Maintain proper burner control. Many gins have burners with antiquated and unsafe control systems. For protection of both people and equipment, burners should be equipped with control systems that meet all current construction and safety codes, and obsolete on/off temperature controls should be discarded.
A maintenance program must be rigidly followed to keep the controls in perfect condition.
Not only does a modern control system yield obvious safety advantages, it also gives the drying system much more rapid and accurate response capability. If the system is able to change temperatures rapidly in very small increments, fuel can be conserved by using only what is required at a given moment.
Some older burner control valves lack adequate sensitivity to precisely control gas flow and should be replaced.
Among the control system components needed to achieve uniform drying with maximum fuel savings are double safety shutoff valves between the gas supply and burner, an automatic shutoff mechanism for flame failure, automatic ignition, an automatic purging device, a modulating valve that will hold the temperature within 10 degrees Fahrenheit of the set point, a temperature-limiting device at the mixpoint of cotton and heated air, and moisture sensors before and after drying.
A limiting thermocouple must be installed within 10 feet of the cotton-air mixpoint to prevent temperatures from exceeding 350 degrees Fahrenheit. This temperature-limiting device can prevent unnecessary fiber damage.
The temperature-sensing device for the controls should be installed at the first turn on the top shelf of a tower dryer.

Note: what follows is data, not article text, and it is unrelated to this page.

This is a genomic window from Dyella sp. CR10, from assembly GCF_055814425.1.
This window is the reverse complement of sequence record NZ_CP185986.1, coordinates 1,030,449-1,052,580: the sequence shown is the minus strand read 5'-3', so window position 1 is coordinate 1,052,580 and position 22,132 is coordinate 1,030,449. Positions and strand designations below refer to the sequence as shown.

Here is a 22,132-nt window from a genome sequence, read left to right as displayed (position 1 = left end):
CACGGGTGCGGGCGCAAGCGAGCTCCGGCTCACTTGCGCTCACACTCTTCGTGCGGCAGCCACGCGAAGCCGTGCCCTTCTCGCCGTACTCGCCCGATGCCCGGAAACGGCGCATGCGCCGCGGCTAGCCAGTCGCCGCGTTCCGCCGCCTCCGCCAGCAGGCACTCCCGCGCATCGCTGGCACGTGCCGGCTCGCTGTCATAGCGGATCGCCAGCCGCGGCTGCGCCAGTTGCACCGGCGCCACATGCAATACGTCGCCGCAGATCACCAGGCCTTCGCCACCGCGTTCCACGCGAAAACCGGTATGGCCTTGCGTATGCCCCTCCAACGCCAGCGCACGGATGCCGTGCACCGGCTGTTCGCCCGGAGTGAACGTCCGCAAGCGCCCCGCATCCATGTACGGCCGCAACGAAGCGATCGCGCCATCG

Use heat recovery devices. Warm exhaust air is normally emitted into the atmosphere. Research at the Southwestern Cotton Ginning Research Laboratory suggests that the warm exhaust air from the first stage of drying can be fed into the intake of the second stage of drying, but air-cleaning devices should be used to remove leaf trash, lint fly, dust, etc., from the air to avoid re-entrainment of the debris with the cotton.
This process of reusing the air can result in fuel savings of 20 percent.
Warm-air exhaust lines can act as heat exchangers. A heat exchanger can be as simple as two concentric pipes in which warm air is exhausted through the inner pipe and fresh air is passed in the opposite direction through the outer pipe. The fresh intake air does not make physical contact with the exhaust air but is warmed by it.
A fuel savings of 3 percent to 10 percent is possible from this warming effect.
Another study showed that significant energy savings (about 15 percent) could be obtained by locating heating system air intakes near the roof level to recover some heat loss from drying systems and motor cooling.
W. Stanley Anthony recently retired as Supervisory Agricultural Engineer and Research Leader, Agricultural Research Service, USDA, U. S. Cotton Ginning Research Unit, Stoneville, Miss., and now serves as a consultant to the cotton industry.